Never Say Never Again (1983)

Yep, James Bond again. This 1983 version was a remake of 1963’s Thunderball, and marked the return of a gray-haired, doughy Sean Connery in the lead role. It has a series of unremarkable automobiles, but the most notorious offender is Bond astride a 1983 Yamaha XJ 650 Seca Turbo.  Like parachute pants and the music of John Parr, the turbocharged motorcycle was fashionable for exactly 11 days in 1983.

Imagine if you will, a time of low-octane unleaded gas, multiple carburetors and no engine management software and you can understand why turbocharged motorcycles were almost universally loathed when they made their appearance. The last thing anybody would be interested in on a notoriously poor-handling, spindly Universal Japanese Motorcycle was the erratic boost of a 1980s turbocharger.

Special bonus penalty for the lame jump that obviously featured a more capable 1980s Yamaha dirtbike tarted up with the Seca Turbo’s bodywork.

The Wraith (1986)

Historical Note: In the mid-1980s, humans lost the ability to design automobiles, and the result is no more plainly obvious than in the cars – all the cars – that appeared in The Wraith.

The star of the film was a mid-coke, pre-Tiger Blood Charlie Sheen, and the object of his obsession is the Dodge M4S Turbo Interceptor. The only thing “Dodge” about it, really is the 2.2-liter Turbocharged Charger engine under the bodywork, which should give you some indication of just how awful this automobile really is.

The bodywork on top came from PPG, a world renowned carrozzeria most recognized for its amazing design work in fiberglass bathtub inserts.

Smokey and the Bandit III (1983)

Production Note: When Burt Reynolds tells you he’s too busy making The Man Who Loved Women to make a sequel that was probably guaranteed to triple his bank account, it’s time to cut your losses.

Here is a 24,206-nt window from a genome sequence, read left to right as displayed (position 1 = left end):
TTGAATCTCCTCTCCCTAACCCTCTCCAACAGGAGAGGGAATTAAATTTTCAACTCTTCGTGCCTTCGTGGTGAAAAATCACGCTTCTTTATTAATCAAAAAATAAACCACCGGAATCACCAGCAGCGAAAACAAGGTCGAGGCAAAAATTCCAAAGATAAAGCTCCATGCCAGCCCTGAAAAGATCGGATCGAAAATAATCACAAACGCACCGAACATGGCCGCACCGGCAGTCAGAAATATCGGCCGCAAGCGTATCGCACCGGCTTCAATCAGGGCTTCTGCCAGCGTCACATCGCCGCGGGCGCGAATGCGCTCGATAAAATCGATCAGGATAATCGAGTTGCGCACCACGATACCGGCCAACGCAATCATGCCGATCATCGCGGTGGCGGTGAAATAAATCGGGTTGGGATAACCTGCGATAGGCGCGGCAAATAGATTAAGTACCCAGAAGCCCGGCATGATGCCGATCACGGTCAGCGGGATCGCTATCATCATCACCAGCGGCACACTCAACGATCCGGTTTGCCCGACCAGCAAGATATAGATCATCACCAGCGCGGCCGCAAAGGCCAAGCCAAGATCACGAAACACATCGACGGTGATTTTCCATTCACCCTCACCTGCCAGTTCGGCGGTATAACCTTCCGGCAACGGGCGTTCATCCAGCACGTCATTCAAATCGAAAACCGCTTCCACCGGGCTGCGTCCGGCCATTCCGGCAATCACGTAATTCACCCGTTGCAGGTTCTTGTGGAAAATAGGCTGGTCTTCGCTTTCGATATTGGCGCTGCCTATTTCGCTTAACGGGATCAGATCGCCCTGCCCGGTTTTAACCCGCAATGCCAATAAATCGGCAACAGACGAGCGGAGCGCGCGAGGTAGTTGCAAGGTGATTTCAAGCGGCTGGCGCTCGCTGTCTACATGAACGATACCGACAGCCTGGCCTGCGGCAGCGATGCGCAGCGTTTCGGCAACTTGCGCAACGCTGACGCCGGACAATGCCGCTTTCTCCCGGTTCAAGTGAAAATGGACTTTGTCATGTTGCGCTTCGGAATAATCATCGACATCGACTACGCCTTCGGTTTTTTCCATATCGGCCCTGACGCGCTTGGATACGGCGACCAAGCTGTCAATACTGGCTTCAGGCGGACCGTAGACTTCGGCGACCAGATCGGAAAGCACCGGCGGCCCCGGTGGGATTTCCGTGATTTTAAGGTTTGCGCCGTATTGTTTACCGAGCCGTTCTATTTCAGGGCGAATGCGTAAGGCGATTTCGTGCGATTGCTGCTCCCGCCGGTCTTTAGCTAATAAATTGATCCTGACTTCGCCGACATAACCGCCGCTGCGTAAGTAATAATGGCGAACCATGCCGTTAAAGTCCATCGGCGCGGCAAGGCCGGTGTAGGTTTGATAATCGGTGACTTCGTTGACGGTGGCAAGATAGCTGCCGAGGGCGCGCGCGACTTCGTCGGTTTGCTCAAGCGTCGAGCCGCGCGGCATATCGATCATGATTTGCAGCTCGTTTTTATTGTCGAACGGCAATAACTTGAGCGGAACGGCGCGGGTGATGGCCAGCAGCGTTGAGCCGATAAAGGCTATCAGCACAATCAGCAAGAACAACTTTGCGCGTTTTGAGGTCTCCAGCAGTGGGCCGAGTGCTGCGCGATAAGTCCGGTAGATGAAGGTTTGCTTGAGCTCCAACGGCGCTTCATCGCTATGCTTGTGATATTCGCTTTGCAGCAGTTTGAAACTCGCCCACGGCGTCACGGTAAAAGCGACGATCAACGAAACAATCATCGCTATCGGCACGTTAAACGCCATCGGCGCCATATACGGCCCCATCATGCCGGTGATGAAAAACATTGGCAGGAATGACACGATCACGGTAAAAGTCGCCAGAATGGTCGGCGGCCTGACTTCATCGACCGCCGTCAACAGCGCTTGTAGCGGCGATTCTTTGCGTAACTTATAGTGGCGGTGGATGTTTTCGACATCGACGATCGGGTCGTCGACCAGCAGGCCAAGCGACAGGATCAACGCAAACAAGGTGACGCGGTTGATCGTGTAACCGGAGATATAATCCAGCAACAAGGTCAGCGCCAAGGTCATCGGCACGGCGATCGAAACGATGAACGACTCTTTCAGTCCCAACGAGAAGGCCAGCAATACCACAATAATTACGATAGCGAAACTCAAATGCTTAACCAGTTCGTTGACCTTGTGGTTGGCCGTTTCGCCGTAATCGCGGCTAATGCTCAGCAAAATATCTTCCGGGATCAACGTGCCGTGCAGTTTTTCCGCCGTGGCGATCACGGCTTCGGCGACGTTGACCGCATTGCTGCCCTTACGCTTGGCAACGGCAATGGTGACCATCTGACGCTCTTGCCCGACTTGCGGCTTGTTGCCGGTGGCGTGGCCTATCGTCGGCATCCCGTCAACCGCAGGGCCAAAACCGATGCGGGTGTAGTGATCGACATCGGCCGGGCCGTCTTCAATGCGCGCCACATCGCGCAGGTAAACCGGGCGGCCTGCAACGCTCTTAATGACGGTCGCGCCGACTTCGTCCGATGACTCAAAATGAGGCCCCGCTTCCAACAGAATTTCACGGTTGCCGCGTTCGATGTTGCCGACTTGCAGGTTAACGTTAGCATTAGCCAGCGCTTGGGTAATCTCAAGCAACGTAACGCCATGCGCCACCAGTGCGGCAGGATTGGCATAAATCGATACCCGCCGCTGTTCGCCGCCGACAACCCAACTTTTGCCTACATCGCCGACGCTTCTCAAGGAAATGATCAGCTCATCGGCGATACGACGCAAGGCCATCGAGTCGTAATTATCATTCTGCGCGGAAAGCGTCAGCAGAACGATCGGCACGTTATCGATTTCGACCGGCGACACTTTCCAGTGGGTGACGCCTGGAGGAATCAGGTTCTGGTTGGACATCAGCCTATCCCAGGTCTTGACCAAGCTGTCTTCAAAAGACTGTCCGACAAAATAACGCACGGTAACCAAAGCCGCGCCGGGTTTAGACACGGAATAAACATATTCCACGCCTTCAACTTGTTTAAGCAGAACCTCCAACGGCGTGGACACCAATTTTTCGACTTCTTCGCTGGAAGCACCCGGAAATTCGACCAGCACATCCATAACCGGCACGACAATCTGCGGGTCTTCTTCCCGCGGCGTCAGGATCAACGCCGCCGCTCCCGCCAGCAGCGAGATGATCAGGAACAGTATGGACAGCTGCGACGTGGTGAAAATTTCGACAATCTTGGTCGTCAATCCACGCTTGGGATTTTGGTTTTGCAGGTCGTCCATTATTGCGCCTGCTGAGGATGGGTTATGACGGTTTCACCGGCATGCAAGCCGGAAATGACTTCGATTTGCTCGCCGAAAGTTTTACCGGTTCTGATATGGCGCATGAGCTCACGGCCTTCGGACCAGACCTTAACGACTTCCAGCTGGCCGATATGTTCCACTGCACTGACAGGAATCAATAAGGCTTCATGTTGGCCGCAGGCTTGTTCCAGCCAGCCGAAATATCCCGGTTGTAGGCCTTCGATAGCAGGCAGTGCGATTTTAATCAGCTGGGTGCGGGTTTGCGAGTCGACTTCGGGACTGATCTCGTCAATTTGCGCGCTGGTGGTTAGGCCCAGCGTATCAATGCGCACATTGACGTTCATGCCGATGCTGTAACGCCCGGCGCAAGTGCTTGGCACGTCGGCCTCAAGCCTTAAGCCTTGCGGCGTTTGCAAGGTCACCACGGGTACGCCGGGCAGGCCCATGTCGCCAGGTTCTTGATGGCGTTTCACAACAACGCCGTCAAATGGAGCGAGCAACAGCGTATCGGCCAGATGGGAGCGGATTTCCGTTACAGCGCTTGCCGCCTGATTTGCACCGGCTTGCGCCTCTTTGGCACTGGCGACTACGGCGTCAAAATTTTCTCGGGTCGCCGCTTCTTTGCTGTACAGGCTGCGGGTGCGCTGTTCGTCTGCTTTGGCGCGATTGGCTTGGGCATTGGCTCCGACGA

This is an unfathomably awful attempt to squeeze one more mile out of the empty tank that was the Smokey and the Bandit franchise. I’ll watch Jerry Reed in just about anything, but the second sequel is pathetic, and so is the car.

In 1983, the third generation Pontiac Trans Am had just debuted, and it took nothing more than this horrible, horrible movie for many of us to realize just exactly how far we’d strayed from the original.

The Last Chase (1981)

The Last Chase and Rush’s post-fuel crisis anthem “Red Barchetta” both share a plot inspired by the 1973 Road & Track short story (remember those?) entitled “A Nice Morning Drive,” where a crusty car guy sticks his thumb in the eye of the establishment by burning fossil fuels.

Starring Lee Majors, Burgess Meredith, and the kid from Meatballs, The Last Chase should’ve been a cool movie, but it was hampered by its Canadian Film Development Corporation budget. What should’ve been a kick-ass Porsche 917/30 was a 917 kit car that would’ve had them ROFLing on the set of Hardcastle & McCormick.

Today, Porsche is notoriously tenacious in protecting its brand name, and I think this is the movie that started that trend. Seeing the Porsche logo pasted to the cracked fiberglass nose of what is probably a Pinto underneath, likely had Porsche marketing executives running for the closest open window.

Lee Majors and the Meatballs kid ride in the car together, the scale of which is about 1/3 that of an actual 917, so Majors’ head and shoulders stick out of the cockpit like he’s on board a 1970s carnival ride. Pathetic.